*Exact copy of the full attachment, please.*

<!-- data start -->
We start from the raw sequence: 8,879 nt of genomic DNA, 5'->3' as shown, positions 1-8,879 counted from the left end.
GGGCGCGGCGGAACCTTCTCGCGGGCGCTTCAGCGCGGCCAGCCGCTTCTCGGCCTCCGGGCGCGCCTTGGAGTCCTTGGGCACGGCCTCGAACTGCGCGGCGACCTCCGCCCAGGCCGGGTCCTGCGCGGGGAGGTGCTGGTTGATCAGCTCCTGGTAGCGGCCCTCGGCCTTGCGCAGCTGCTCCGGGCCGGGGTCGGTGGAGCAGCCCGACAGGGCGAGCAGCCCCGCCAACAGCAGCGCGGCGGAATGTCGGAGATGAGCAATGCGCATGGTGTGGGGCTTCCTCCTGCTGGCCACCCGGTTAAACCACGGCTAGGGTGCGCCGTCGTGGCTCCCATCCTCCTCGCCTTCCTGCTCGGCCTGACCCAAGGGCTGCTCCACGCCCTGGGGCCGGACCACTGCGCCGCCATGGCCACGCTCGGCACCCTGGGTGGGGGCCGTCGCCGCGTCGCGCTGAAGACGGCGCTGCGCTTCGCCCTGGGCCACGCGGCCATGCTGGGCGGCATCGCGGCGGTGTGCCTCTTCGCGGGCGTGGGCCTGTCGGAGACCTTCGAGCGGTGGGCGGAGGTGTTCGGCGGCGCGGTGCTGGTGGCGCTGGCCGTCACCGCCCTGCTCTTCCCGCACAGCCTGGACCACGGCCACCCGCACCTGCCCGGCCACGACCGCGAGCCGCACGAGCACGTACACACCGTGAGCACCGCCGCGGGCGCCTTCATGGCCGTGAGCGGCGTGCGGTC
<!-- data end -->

We start from the raw sequence: 8,879 nt of genomic DNA, 5'->3' as shown, positions 1-8,879 counted from the left end.
GGGCGCGGCGGAACCTTCTCGCGGGCGCTTCAGCGCGGCCAGCCGCTTCTCGGCCTCCGGGCGCGCCTTGGAGTCCTTGGGCACGGCCTCGAACTGCGCGGCGACCTCCGCCCAGGCCGGGTCCTGCGCGGGGAGGTGCTGGTTGATCAGCTCCTGGTAGCGGCCCTCGGCCTTGCGCAGCTGCTCCGGGCCGGGGTCGGTGGAGCAGCCCGACAGGGCGAGCAGCCCCGCCAACAGCAGCGCGGCGGAATGTCGGAGATGAGCAATGCGCATGGTGTGGGGCTTCCTCCTGCTGGCCACCCGGTTAAACCACGGCTAGGGTGCGCCGTCGTGGCTCCCATCCTCCTCGCCTTCCTGCTCGGCCTGACCCAAGGGCTGCTCCACGCCCTGGGGCCGGACCACTGCGCCGCCATGGCCACGCTCGGCACCCTGGGTGGGGGCCGTCGCCGCGTCGCGCTGAAGACGGCGCTGCGCTTCGCCCTGGGCCACGCGGCCATGCTGGGCGGCATCGCGGCGGTGTGCCTCTTCGCGGGCGTGGGCCTGTCGGAGACCTTCGAGCGGTGGGCGGAGGTGTTCGGCGGCGCGGTGCTGGTGGCGCTGGCCGTCACCGCCCTGCTCTTCCCGCACAGCCTGGACCACGGCCACCCGCACCTGCCCGGCCACGACCGCGAGCCGCACGAGCACGTACACACCGTGAGCACCGCCGCGGGCGCCTTCATGGCCGTGAGCGGCGTGCGGTC